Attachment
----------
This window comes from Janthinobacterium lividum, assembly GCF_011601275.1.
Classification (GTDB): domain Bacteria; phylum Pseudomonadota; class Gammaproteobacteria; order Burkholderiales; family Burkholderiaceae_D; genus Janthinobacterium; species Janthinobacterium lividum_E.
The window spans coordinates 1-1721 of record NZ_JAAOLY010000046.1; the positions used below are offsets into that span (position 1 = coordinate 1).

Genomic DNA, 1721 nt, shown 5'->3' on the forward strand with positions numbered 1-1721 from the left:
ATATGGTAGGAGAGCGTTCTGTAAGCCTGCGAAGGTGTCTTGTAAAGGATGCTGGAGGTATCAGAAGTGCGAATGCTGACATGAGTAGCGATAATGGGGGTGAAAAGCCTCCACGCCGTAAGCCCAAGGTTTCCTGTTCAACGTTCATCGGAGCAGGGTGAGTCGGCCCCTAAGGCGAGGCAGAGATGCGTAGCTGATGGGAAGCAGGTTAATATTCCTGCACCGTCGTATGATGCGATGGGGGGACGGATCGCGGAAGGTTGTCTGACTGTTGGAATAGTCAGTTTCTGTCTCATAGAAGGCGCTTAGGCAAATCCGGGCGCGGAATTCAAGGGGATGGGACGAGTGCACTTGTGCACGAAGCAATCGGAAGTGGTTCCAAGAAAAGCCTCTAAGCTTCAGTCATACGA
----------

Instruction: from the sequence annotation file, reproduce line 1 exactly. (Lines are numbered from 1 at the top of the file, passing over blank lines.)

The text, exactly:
This window comes from Janthinobacterium lividum, assembly GCF_011601275.1.